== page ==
Josh and Jacs doing their pre-op inspection, with no time to lose. Fortunately, Flame has not lost too much blood, even though he had a compound fracture (open fracture) – a broken bone piercing the skin.

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First you shave then you cut.

When they shave you in the bush, at least you are first knocked out. If there’s a next time… tell your doc how it’s done in the bush.

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All set.

 

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Instruments ready, drip in and vitals checked. It’s all go.

Now it’s Jacs turn for the long haul, fixing this very scarce and endangered* animal. One of the rarest animals on earth. And we are very proud to share this with you all.

Please note, from here on, things get rough for sensitive viewers.

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Clamping stage.

Before the operation can continue to the amputation, all the necessary arteries and veins must be clamped off.

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One Leatherman – first boiled then cured in meths

Having been boiled for ten minutes, the Leatherman awaits its duty, resting in methylated spirits – equal to 85% ethanol and 10% methanol and purple poison.

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Family member, looking-on.

A family member, checking that everything’s going well. “Look after him, there aren’t too many of us left around anymore.”

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One fortunate dog in good hands. Only true professionals don’t wear gloves ;-)

If I were an animal, I would pick Jacs to operate on me, before anyone else in the world. Sure, safe and extremely competent. I think the best trained wildlife vet there is. But then I have some insider information.

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All’s looking very good.

If Flame could see this, he would be very pleased; a lot of healthy tissue to repair with.

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Ready for repair

One leg ready for the next stage. Amputation. Now comes Josh with his Wave Leatherman. The bush can be a strange place sometimes.

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“Hi all, have you seen how dark it’s getting?”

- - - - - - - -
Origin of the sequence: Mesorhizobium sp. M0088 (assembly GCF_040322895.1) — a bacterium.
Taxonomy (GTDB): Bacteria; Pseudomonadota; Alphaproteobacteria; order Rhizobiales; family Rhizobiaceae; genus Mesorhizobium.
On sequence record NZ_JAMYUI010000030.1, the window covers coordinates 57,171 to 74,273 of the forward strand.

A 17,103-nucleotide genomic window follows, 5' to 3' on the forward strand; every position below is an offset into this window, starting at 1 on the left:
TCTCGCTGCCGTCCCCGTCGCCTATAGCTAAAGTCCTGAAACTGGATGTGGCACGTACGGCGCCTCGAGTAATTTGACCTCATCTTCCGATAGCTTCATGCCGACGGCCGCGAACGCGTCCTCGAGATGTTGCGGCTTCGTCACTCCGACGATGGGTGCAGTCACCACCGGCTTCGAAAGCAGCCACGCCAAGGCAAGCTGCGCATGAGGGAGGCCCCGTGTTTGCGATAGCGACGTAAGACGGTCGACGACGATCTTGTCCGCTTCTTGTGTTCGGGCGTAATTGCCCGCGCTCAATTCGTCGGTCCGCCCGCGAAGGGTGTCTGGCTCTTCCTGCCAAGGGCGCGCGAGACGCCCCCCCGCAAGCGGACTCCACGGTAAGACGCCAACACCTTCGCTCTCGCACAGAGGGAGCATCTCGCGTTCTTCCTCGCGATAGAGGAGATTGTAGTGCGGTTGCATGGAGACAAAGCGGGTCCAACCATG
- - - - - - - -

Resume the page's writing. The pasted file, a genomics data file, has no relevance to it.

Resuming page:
Mother, with babies, checking on Flames situation. The babies may even be his own. The remarkable thing was that after Flame had led Josh and Peter on the scrambler round about, he ended up being darted a short distance from his own den, where all the family lived.

When one works with wildlife a long time, it becomes more and more evident that they know a lot more about the lie of the land than we give them credit for. In this case, I am convinced the clan knew Flame was in good hands, otherwise they could have attacked at any time but didn’t… You explain that?

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The offending part is now removed.

Josh has cut through the bone with his Leatherman and is now preparing to file the edges down, also using the now famous tool.

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File, swab. File, swab. (Rinse, repeat. Rinse, repeat). You get the drill?

 

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Filing takes time and persuasion.

Filing the bone down is very important to prevent it from cutting its way through the flesh after healing. Thankfully, Josh had a knife with him and his knife had a good saw and file on it; otherwise this would have been a nightmare job. With the bone now filed down, Jacs can complete the miracle work she does.

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“Hi all, have you seen how dark it’s getting?”

 

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This has been a long, arduous work.

What never ceases to amaze me, is how these two always have the necessary equipment with them at all times, even to the head lamp. Now the sterile field medical kit, with missing saw and file, was the supplier’s mistake.

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Final stitches for Flame.

In case you don’t know, the smell of blood is an attractant to predators at night-time, more than in the day. Just a reminder here of the dangerous conditions this scene represents.

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Voilà! The miracle work finally done. Next job!

 

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Josh applying the gentian violet.

 

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One of the most precious wildlife cargos on earth has made it.

 

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Flame getting a move on, with his new collar and Tripod frame.

It is obvious from this photo, to see how Flame’s condition has improved, only two weeks after his leg op. Here you can clearly see by his markings, why he was named Flame.

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Meet Our Authors: The Wildmoz team, Cari and Moz, have a lifelong passion for the Bushveld and share adventures and stories about Africa's good things. Wildmoz is Africa - the cradle of life! Travel writing about wildlife, African folklore, wildlife art, Kruger Park and wildlife safari info! Taste life as it is in Africa.
 Posted by on May 3, 2016